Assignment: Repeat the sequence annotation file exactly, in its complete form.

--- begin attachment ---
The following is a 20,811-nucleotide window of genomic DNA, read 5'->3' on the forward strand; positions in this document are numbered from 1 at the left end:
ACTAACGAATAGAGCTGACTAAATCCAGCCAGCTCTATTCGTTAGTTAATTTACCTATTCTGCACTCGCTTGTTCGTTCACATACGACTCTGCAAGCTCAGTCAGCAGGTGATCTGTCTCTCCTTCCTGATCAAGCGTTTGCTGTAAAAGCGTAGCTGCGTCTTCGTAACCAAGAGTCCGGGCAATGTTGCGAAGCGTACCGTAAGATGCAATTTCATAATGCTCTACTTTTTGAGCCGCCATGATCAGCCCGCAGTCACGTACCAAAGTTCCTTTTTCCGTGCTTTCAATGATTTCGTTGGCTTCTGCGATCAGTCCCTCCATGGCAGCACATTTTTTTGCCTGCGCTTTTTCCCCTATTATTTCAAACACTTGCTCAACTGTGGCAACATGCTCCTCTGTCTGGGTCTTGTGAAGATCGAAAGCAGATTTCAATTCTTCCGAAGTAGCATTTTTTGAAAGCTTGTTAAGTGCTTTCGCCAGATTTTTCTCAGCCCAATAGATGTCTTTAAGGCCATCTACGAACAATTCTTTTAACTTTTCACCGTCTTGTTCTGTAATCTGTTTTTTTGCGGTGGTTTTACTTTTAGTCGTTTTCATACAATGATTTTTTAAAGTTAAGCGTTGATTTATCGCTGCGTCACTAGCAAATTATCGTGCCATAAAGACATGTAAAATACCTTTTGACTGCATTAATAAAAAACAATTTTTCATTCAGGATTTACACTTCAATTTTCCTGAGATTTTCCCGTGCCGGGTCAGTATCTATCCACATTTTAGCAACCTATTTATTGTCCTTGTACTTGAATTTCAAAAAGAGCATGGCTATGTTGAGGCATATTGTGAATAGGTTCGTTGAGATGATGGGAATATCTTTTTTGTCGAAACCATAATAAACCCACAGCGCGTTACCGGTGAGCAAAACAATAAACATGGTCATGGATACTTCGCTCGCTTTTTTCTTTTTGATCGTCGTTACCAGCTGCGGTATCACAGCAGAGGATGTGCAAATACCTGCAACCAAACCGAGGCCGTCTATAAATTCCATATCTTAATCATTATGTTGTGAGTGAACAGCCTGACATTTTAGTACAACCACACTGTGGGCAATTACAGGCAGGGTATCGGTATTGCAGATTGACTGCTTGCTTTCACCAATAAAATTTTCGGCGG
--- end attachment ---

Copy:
The following is a 20,811-nucleotide window of genomic DNA, read 5'->3' on the forward strand; positions in this document are numbered from 1 at the left end:
ACTAACGAATAGAGCTGACTAAATCCAGCCAGCTCTATTCGTTAGTTAATTTACCTATTCTGCACTCGCTTGTTCGTTCACATACGACTCTGCAAGCTCAGTCAGCAGGTGATCTGTCTCTCCTTCCTGATCAAGCGTTTGCTGTAAAAGCGTAGCTGCGTCTTCGTAACCAAGAGTCCGGGCAATGTTGCGAAGCGTACCGTAAGATGCAATTTCATAATGCTCTACTTTTTGAGCCGCCATGATCAGCCCGCAGTCACGTACCAAAGTTCCTTTTTCCGTGCTTTCAATGATTTCGTTGGCTTCTGCGATCAGTCCCTCCATGGCAGCACATTTTTTTGCCTGCGCTTTTTCCCCTATTATTTCAAACACTTGCTCAACTGTGGCAACATGCTCCTCTGTCTGGGTCTTGTGAAGATCGAAAGCAGATTTCAATTCTTCCGAAGTAGCATTTTTTGAAAGCTTGTTAAGTGCTTTCGCCAGATTTTTCTCAGCCCAATAGATGTCTTTAAGGCCATCTACGAACAATTCTTTTAACTTTTCACCGTCTTGTTCTGTAATCTGTTTTTTTGCGGTGGTTTTACTTTTAGTCGTTTTCATACAATGATTTTTTAAAGTTAAGCGTTGATTTATCGCTGCGTCACTAGCAAATTATCGTGCCATAAAGACATGTAAAATACCTTTTGACTGCATTAATAAAAAACAATTTTTCATTCAGGATTTACACTTCAATTTTCCTGAGATTTTCCCGTGCCGGGTCAGTATCTATCCACATTTTAGCAACCTATTTATTGTCCTTGTACTTGAATTTCAAAAAGAGCATGGCTATGTTGAGGCATATTGTGAATAGGTTCGTTGAGATGATGGGAATATCTTTTTTGTCGAAACCATAATAAACCCACAGCGCGTTACCGGTGAGCAAAACAATAAACATGGTCATGGATACTTCGCTCGCTTTTTTCTTTTTGATCGTCGTTACCAGCTGCGGTATCACAGCAGAGGATGTGCAAATACCTGCAACCAAACCGAGGCCGTCTATAAATTCCATATCTTAATCATTATGTTGTGAGTGAACAGCCTGACATTTTAGTACAACCACACTGTGGGCAATTACAGGCAGGGTATCGGTATTGCAGATTGACTGCTTGCTTTCACCAATAAAATTTTCGGCGG